Life cycle impact assessment uses so-called characterization factors to address different types of environmental impact (e.g. climate change, particulate matter, land use…). For the topic of resource depletion, a series of proposals was based on heuristic and formal arguments, but without the use of expert-based models from relevant research areas. A recent study in using fish population models has confirmed the original proposal for characterization factors for biotic resources of the nineties. Here we trace the milestones of the arguments and the designs of resource depletion, delivering an ecological-based foundation for the biotic case, and extend it by a novel analysis of the Hubbert peak theory for the abiotic case. We show that the original abiotic depletion potential, used for two decades in life cycle assessment, estimates accurately a marginal depletion characterization factor obtained from a dynamic model of the available reserve. This is illustrated for 29 metal resources using published data.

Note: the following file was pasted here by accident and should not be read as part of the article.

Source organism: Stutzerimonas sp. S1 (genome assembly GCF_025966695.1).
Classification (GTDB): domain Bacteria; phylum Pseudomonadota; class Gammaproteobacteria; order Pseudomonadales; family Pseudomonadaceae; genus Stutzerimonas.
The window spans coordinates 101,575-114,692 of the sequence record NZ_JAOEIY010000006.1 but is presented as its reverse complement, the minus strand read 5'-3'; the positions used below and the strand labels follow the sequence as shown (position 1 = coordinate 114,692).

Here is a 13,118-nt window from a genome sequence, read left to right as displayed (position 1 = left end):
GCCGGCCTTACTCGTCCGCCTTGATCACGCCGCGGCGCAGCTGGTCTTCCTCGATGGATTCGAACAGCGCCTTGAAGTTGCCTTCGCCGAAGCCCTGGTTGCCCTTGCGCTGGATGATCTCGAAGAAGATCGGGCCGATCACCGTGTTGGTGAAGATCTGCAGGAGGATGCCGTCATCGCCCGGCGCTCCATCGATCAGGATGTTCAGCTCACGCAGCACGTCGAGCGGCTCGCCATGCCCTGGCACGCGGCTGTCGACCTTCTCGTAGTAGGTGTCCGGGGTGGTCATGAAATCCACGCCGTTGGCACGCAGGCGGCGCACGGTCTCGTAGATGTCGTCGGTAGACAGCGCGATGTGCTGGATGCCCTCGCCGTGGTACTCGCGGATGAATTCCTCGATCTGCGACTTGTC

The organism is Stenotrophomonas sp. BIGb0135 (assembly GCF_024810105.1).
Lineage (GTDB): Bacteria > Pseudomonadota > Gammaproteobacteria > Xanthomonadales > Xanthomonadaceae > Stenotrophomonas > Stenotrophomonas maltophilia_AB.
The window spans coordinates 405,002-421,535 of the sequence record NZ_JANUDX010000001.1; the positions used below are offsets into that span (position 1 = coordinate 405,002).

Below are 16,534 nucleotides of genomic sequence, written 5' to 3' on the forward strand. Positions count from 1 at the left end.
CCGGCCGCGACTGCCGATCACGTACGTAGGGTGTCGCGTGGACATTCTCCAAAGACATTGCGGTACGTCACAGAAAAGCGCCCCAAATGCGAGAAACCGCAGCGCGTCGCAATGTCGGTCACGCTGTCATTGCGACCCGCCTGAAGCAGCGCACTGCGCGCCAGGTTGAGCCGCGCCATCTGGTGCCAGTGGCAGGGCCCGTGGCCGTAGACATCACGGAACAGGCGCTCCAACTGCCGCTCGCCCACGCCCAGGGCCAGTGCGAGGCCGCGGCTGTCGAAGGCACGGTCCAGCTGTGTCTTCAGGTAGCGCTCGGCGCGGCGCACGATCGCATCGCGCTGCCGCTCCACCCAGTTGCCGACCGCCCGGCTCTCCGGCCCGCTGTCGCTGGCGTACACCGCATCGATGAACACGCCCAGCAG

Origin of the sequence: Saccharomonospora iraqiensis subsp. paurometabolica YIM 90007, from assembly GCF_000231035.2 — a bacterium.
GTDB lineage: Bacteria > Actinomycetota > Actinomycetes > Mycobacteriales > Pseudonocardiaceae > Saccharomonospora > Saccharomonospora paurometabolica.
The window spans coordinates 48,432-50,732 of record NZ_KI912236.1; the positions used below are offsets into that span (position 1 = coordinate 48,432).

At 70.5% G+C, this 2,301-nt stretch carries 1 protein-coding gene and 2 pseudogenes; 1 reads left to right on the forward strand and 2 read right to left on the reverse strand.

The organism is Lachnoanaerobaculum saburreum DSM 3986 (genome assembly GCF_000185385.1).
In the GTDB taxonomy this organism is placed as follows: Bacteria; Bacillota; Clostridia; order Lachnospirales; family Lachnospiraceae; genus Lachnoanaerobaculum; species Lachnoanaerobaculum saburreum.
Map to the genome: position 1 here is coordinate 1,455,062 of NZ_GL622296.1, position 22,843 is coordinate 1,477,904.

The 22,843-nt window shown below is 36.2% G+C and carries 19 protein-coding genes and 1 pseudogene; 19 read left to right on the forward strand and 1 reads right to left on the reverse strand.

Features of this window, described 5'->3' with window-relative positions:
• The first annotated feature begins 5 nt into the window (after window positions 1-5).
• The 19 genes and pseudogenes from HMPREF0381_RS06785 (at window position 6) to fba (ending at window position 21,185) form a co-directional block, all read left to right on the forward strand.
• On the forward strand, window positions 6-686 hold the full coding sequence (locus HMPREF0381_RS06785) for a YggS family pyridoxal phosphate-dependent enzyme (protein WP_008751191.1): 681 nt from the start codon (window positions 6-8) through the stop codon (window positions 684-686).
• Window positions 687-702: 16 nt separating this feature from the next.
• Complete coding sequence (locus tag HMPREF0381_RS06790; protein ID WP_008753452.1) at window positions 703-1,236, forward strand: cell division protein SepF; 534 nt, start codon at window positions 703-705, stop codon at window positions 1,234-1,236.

- Abiotic resource
- Biotic resource
- Characterization factor
- Life cycle impact assessment (LCIA)
- Marginal approach